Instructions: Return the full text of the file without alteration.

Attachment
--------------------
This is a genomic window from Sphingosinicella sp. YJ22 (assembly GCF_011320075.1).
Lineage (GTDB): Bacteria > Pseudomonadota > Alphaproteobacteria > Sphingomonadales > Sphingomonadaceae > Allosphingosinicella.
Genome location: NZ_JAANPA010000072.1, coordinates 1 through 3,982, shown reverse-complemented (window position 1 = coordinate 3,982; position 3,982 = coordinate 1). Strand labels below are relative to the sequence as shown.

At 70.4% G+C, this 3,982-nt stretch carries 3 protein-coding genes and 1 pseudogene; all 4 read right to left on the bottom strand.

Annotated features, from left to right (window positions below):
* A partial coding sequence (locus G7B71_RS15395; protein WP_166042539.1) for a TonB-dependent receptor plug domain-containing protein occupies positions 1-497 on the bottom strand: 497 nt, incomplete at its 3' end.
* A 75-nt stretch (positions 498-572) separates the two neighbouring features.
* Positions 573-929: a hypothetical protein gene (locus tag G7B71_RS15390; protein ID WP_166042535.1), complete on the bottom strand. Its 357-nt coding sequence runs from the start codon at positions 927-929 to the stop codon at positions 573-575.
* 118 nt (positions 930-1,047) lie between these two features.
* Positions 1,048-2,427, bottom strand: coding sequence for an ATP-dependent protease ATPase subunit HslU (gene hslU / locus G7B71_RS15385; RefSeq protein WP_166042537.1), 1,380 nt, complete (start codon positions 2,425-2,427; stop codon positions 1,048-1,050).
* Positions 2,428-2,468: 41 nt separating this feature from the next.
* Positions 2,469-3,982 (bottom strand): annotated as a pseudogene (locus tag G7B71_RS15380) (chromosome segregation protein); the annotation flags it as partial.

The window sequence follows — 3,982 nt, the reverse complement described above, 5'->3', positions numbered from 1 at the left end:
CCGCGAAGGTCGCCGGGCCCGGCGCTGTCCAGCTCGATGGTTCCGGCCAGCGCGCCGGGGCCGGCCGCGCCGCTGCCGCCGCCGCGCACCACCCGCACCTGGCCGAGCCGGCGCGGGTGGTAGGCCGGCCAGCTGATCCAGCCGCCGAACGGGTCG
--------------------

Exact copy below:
This is a genomic window from Sphingosinicella sp. YJ22 (assembly GCF_011320075.1).
Lineage (GTDB): Bacteria > Pseudomonadota > Alphaproteobacteria > Sphingomonadales > Sphingomonadaceae > Allosphingosinicella.
Genome location: NZ_JAANPA010000072.1, coordinates 1 through 3,982, shown reverse-complemented (window position 1 = coordinate 3,982; position 3,982 = coordinate 1). Strand labels below are relative to the sequence as shown.

At 70.4% G+C, this 3,982-nt stretch carries 3 protein-coding genes and 1 pseudogene; all 4 read right to left on the bottom strand.

Annotated features, from left to right (window positions below):
* A partial coding sequence (locus G7B71_RS15395; protein WP_166042539.1) for a TonB-dependent receptor plug domain-containing protein occupies positions 1-497 on the bottom strand: 497 nt, incomplete at its 3' end.
* A 75-nt stretch (positions 498-572) separates the two neighbouring features.
* Positions 573-929: a hypothetical protein gene (locus tag G7B71_RS15390; protein ID WP_166042535.1), complete on the bottom strand. Its 357-nt coding sequence runs from the start codon at positions 927-929 to the stop codon at positions 573-575.
* 118 nt (positions 930-1,047) lie between these two features.
* Positions 1,048-2,427, bottom strand: coding sequence for an ATP-dependent protease ATPase subunit HslU (gene hslU / locus G7B71_RS15385; RefSeq protein WP_166042537.1), 1,380 nt, complete (start codon positions 2,425-2,427; stop codon positions 1,048-1,050).
* Positions 2,428-2,468: 41 nt separating this feature from the next.
* Positions 2,469-3,982 (bottom strand): annotated as a pseudogene (locus tag G7B71_RS15380) (chromosome segregation protein); the annotation flags it as partial.

The window sequence follows — 3,982 nt, the reverse complement described above, 5'->3', positions numbered from 1 at the left end:
CCGCGAAGGTCGCCGGGCCCGGCGCTGTCCAGCTCGATGGTTCCGGCCAGCGCGCCGGGGCCGGCCGCGCCGCTGCCGCCGCCGCGCACCACCCGCACCTGGCCGAGCCGGCGCGGGTGGTAGGCCGGCCAGCTGATCCAGCCGCCGAACGGGTCG